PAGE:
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coffee table fashion books reduced

Have you ever given a second thought to the intersection between film interiors and fashion? I hadn’t until this month, when I heard the president of the interior design company Scalamandré share that perspective in a lecture at the Indianapolis Museum of Art. I really hate to call it a lecture. That sounds too serious for what amounted to a delightful romp through old movies punctuated with fashion.

Example: Cary Grant with his charcoal hair and a stone gray suit against the backdrop of a dove gray apartment. Together, they make Eva St. Marie’s red floral dress pop like a thunderbolt in the 1959 movie, North by Northwest.

Steven Stolman’s visit to the IMA coincided with the publication of a new coffee table book, celebrating the history of Scalamandré, a company known for its luxury textiles. No, I didn’t buy a copy of Scalamandre:Haute Decor. I could have had one autographed that night, but here’s the thing: I’ve got a stack of borrowed coffee table books related to fashion that I’d love to buy even more. And on a writer’s pay, I can only afford so many coffee table books.

Let me pause here to admit one of my faults. You know how some people hoard their secret recipes? Well, with me, it’s the local library’s coffee table books. (And shoes. And purses. And coats. I think that about covers all the weak spots.)

I’ve been known to renew borrowed coffee table books from the library for months, the better to savor them. Don’t think less of me, because after all, that’s what coffee table books are for. It’s not my fault that IMCPL has a liberal renewal policy.

When I share a title, it means I risk losing the very books that are keeping me company to those of you who are in the same local library system. How can I pretend to own them if you ask to borrow them? I can’t.

Let this public confession––and the list that follows––serve as my atonement.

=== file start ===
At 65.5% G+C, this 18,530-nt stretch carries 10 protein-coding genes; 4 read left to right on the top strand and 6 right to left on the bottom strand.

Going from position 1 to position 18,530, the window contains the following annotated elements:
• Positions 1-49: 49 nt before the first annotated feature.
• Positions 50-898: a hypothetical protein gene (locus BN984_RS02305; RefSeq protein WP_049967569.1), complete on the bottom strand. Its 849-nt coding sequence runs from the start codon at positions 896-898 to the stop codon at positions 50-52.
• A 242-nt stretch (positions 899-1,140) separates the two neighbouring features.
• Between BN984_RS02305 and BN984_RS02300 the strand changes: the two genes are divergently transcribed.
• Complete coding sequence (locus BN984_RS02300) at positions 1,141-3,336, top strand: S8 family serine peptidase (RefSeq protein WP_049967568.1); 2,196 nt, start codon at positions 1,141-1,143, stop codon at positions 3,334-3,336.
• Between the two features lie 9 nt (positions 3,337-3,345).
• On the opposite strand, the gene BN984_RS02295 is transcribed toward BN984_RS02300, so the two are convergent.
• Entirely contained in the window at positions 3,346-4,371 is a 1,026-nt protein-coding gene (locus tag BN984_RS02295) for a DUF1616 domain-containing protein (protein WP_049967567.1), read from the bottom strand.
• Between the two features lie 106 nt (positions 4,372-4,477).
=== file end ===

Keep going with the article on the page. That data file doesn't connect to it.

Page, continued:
The Killer Detail: Defining Moments in Fashion, by Francois Armanet and Elisabeth Quin. One-page bios of famous people and their fashion statements. My favorite profiles were people you don’t usually associate with fashion. To wit: Jean Paul Sartre and his walking shoes. I like to think that I could have written this witty book, but like all good things, it’s usually harder than it looks.

The Mechanical Smile: Modernism and the First Fashion Shows in France and America, 1900-1929, by Caroline Evans. This tomb is a feast for vintage lovers—a towering intellectual history that consolidates all sorts of information, including business, international trade, consumption, women, work, fashion and cinema. This is a scholarly work, but it’s no less interesting, unless you’re not that into the evolution of fashion.

Diana Vreeland Memos: The Vogue Years, edited by Alexander Vreeland. A compilation of actual memos written by Diana Vreeland during her years as editor in chief of Vogue, edited by her grandson. Remarkable not only for the window on Vreeland’s life and thoughts, but also for the remembrance of workplace communication before we used other modes to give and receive feedback. This will be especially fun for younger readers who have never experienced mimeograph machines or typewritten work. An example of her funny directives: “I repeat again the importance of knee socks. The white knee sock and the white shoe will again look divine this spring…Don’t let us forget this…” These last five words are repeated again and again throughout the book. Think she may have been a little bit opinionated?

Jean Patou: A Fashionable Life, by Emmanuelle Polle. An exquisite biography of Jean Patou, Chanel’s chief rival during the 1920s and 1930s. It’s embellished with some of the most famous fashion photographs in history. “Making a woman look young and pretty is my aim,” Patou once said. I find it hard not to love a man who had such a lovely ambition. I also admire his loyalty to line and simplicity.

Dior Glamour: 1952-1962, by Mark Shaw. Beware of this book. It’s intoxicating. Mark Shaw’s photographs of the house of Dior from 1952 to 1962 capture one of my favorite periods in vintage fashion. When he took your picture, it was as if there wasn’t a camera in the room, according to one of his famous subjects, Lee Radziwill. Perhaps that explains why you want to step inside the lives—and the clothes—of the people Shaw photographed.

These are great books to add to your birthday or Christmas list. The pink vintage handbag on top of the stack of books (pictured above) came from Queen Bee Vintage, one of my favorite local stores. If you see something you like, better buy it immediately. I dropped by one day last week before they opened and spotted something I wanted displayed in the window. The next day, it was gone!

Help me solve a vintage handbag dilemma: I love them, but they are so small for all my gear! How do you work around that? 

Life is short. Wear the good stuff.